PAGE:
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Tuesday, August 12, 2014

Robin and Richard

I love comedy. Much of life is summed up in the scene from Butch Cassidy and the Sundance Kid when Robert Redford's character, who cannot swim, refuses to save his skin by jumping off a cliff into a river. Paul Newman's character says "Are you crazy? The fall will probably kill you," and then they jump together. That's life. We jump every day, enlightened by comedy.

In my mind the two best comedians during my lifetime were Robin Williams and Richard Pryor — not necessarily in that order. Both faced demons, both died in their 60s, and both left remarkable legacies of performance.

Unlike Pryor, Williams was born into a family of financial means. After leaving Julliard he was cast in the very short-lived The Richard Pryor Show. Offhand I don't remember that the two ever worked together again. Can you imagine what filming that show was like?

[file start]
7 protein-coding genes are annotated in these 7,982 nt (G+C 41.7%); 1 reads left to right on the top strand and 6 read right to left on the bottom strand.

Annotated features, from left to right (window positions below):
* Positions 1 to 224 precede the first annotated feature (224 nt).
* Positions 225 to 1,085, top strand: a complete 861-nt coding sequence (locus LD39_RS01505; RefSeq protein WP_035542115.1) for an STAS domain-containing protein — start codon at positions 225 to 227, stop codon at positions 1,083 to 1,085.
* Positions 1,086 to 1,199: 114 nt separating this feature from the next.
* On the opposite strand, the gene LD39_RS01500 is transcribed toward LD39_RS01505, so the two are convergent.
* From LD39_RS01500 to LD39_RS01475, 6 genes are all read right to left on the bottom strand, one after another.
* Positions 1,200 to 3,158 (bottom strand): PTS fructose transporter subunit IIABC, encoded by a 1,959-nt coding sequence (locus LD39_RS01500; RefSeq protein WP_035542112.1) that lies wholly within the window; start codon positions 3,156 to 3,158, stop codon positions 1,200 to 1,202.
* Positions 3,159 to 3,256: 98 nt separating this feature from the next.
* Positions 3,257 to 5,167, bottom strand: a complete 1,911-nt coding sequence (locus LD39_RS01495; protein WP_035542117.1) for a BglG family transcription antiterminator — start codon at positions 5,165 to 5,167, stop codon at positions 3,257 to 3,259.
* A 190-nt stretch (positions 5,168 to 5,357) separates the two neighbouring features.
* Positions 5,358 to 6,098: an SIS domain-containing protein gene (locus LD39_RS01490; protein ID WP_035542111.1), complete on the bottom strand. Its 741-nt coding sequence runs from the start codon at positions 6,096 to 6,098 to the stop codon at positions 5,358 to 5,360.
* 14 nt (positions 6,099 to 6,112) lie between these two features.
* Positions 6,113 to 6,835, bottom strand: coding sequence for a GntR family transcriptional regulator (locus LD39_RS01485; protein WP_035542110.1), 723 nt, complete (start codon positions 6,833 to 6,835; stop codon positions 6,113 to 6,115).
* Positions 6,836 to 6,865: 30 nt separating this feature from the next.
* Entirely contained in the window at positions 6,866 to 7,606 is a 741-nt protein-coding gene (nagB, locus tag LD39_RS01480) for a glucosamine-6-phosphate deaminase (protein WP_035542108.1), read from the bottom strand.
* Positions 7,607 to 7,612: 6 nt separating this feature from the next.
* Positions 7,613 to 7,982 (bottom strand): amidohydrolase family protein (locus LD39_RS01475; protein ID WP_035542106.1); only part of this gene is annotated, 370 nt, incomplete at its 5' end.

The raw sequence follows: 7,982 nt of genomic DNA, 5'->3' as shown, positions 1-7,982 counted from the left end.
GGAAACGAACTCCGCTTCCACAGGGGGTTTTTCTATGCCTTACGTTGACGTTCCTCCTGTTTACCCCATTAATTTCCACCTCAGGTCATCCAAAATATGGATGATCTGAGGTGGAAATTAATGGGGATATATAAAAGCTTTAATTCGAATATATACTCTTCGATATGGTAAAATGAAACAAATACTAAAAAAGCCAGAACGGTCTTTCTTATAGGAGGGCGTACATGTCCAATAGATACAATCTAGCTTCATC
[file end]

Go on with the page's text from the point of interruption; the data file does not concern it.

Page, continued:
My favorite memory of Williams was an award event, possibly an Oscar, televised live. Something went wrong with the production, and there was a gap that had to be filled. The producers found Williams in the audience and gave him a microphone. You could see the first few rows of celebrities sliding deep into their chairs because none of them wanted to be his subjects. He did the impromptu gig, and no animals were harmed.

In November 2012 I finally got to see Williams in person along with another long-time favorite of mine, David Steinberg. Williams was brilliant.

This morning my Twitter feed is full of gracious and loving comments from other comedians and actors. Many are calling attention to Williams' gentle manner and professional generosity. I'm sure those accolades are fully deserved; in life, style matters as much as substance. He could also offer a powerful dramatic performance. But personally I will miss Williams and Pryor most for what they could do on a comedy stage. Knock 'em dead in your next gigs, guys.